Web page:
The Loony Left is going to have a hard time explaining this one away. Essentially, James Risen, who broke the wiretapping scandal, is saying in his book that the Clinton administration shares a huge share of the blame for the CIA's shabby state. As soon as Clinton/Gore took power, the CIA was lobotomized by the loss of its very best operatives, who didn't want to work for them. Then, Al Gore briefly succeeded in making the environment one of the CIA's missions. The fucking environment.
National Democrats are irresponsible clowns. Even when they pretend to be responsible centrists, they're just buffoons. I'll exclude Southern Democrats from this assessment.
Author James Risen won the Pulitzer Prize on Tuesday for his much ballyhooed New York Times report last December that revealed President Bush's previously secret terrorist surveillance program - a revelation he uncovered while researching his book "State of War."
In the same book, however, Risen makes an equally explosive claim about President Clinton's relationship with the CIA - which his editors at the Times have so far declined to cover.
Upon taking power in 1993, Risen reports, the Clinton administration "began slashing the intelligence budget in search of a peace dividend, and Bill Clinton showed almost no interest in intelligence matters."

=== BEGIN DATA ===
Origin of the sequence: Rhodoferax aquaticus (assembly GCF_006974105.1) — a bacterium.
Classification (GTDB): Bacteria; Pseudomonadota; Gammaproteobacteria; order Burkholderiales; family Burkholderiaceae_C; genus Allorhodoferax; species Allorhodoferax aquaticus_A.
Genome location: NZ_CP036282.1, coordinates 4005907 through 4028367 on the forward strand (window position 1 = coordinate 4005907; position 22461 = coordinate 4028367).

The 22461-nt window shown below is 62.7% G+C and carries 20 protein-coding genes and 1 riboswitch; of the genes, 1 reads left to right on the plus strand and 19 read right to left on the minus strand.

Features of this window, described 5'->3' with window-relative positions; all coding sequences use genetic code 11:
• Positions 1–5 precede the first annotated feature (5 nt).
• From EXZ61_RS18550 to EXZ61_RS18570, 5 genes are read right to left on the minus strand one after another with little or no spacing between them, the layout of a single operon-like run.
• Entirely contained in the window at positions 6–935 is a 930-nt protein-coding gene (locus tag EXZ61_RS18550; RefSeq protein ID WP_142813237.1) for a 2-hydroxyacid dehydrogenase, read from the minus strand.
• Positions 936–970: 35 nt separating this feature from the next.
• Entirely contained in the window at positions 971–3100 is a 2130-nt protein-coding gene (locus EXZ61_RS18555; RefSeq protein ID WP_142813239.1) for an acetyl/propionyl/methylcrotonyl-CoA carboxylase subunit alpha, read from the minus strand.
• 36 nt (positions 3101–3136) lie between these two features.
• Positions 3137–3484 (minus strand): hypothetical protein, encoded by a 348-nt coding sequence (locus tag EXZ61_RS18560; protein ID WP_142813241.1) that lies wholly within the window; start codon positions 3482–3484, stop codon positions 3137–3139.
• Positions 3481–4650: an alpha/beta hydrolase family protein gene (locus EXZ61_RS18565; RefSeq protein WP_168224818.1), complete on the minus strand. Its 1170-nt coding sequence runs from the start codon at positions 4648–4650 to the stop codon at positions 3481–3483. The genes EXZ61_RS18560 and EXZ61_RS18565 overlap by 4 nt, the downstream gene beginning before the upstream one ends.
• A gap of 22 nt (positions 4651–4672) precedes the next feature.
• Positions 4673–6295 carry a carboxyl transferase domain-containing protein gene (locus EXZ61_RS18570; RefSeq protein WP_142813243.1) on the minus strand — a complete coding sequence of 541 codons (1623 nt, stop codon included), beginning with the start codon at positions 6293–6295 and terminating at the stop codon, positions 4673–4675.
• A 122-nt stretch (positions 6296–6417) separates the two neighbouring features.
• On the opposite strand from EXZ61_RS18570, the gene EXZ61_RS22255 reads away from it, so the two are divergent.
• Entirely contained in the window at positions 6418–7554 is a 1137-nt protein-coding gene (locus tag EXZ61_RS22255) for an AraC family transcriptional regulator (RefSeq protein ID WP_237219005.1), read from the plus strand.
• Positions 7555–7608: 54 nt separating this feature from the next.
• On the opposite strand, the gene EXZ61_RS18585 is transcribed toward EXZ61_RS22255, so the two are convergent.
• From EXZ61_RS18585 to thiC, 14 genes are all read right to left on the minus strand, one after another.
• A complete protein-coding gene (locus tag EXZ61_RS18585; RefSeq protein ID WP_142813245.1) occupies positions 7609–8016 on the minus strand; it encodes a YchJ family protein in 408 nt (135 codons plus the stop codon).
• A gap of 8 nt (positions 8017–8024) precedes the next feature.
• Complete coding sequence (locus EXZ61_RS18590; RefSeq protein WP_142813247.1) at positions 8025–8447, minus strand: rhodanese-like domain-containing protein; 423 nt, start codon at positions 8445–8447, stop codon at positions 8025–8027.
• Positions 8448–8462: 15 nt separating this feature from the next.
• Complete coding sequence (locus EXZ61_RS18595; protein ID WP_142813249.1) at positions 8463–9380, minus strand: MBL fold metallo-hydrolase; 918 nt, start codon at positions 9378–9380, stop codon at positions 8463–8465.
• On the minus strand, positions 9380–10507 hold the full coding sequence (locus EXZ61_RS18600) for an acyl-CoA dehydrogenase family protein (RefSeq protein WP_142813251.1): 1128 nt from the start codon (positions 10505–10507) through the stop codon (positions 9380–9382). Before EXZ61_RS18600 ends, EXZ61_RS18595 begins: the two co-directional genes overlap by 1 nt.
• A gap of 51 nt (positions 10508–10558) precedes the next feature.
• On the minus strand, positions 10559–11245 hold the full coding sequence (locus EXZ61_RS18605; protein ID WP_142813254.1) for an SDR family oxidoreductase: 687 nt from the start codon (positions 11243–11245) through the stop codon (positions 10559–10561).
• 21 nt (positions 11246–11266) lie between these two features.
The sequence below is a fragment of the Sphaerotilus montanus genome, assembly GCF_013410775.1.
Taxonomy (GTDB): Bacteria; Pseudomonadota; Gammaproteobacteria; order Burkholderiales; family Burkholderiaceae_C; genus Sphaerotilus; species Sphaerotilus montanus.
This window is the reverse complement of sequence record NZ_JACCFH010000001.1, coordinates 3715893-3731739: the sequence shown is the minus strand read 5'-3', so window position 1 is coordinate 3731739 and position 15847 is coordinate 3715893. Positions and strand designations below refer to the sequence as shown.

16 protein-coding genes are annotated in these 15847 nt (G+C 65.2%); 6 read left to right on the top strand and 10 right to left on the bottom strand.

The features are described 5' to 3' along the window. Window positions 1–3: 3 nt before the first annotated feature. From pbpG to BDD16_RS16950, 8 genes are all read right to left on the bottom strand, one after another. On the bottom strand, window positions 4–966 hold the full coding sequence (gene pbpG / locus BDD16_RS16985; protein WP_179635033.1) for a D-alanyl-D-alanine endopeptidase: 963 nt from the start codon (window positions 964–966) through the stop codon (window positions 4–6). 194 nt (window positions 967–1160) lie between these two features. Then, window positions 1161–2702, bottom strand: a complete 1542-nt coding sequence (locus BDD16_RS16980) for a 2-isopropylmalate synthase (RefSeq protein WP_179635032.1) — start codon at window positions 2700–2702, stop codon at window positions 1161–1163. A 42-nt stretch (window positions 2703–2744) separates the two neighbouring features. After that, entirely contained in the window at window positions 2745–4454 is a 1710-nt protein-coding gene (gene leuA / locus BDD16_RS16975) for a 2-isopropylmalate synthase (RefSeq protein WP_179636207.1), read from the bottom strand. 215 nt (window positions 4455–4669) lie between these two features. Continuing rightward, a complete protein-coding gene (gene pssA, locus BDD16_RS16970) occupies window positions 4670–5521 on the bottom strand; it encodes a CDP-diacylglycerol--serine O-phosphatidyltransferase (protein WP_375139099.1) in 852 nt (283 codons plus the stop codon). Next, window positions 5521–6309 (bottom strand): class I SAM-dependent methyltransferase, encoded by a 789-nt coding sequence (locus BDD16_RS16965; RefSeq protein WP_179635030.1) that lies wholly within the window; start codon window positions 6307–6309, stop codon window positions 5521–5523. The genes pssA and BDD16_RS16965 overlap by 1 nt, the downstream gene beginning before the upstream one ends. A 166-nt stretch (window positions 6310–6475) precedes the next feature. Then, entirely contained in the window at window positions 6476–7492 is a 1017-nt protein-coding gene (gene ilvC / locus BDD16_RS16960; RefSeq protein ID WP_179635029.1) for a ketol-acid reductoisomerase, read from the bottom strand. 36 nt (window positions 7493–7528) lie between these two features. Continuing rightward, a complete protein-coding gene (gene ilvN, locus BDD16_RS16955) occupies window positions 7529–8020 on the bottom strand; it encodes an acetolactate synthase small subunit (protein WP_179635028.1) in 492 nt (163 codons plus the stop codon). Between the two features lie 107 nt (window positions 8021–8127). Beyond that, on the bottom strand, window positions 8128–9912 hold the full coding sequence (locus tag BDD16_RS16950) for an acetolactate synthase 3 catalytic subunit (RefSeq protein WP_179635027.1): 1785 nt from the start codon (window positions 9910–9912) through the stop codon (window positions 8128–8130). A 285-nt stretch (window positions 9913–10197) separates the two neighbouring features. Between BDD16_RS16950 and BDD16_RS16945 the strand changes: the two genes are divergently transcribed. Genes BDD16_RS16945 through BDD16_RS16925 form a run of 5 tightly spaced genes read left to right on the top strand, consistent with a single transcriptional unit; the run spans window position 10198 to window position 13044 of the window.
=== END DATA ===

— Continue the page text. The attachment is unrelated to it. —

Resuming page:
The agency cutbacks combined with presidential disinterest took their toll almost immediately.
"Over a three-or-four-year period in the early-to-mid 1990s," reports Risen, "virtually an entire generation of CIA officers - the people who had won the Cold War - quit or retired. One CIA veteran compared the agency to an airline that had lost all of is senior pilots . . . "
After Clinton CIA Director John Deutch cashiered several senior officers over a scandal in Guatamala, the situation got even worse.
"Morale [at the CIA] plunged to new lows, and the agency became paralyzed by an aversion to high-risk espionage operations for fear they would lead to political flaps. Less willing to take big risks, the CIA was less able to recruit spies in dangerous places such as Iraq."
The Clinton era of risk aversion also hobbled CIA efforts to get Osama bin Laden. In early 1998, Risen says, the agency was prepared to launch a special operation to kidnap the al Qaeda chief in Afghanistan.
"To be sure the operation was high risk, and there was a strong possibility that it would be so messy that bin Laden would be killed rather than captured. [CIA Director George] Tenet and the CIA's lawyers worried deeply about that issue; they believed the covert action finding on al Qaeda that President Clinton had signed authorized only bin Laden's capture, not his death."
Frustrated by restrictions that made dealing with the big challenges too difficult, the agency turned its energy to lesser problems.
Reports Risen: "Thanks to Vice President Al Gore, for example, the CIA briefly made the global environment one of is priorities."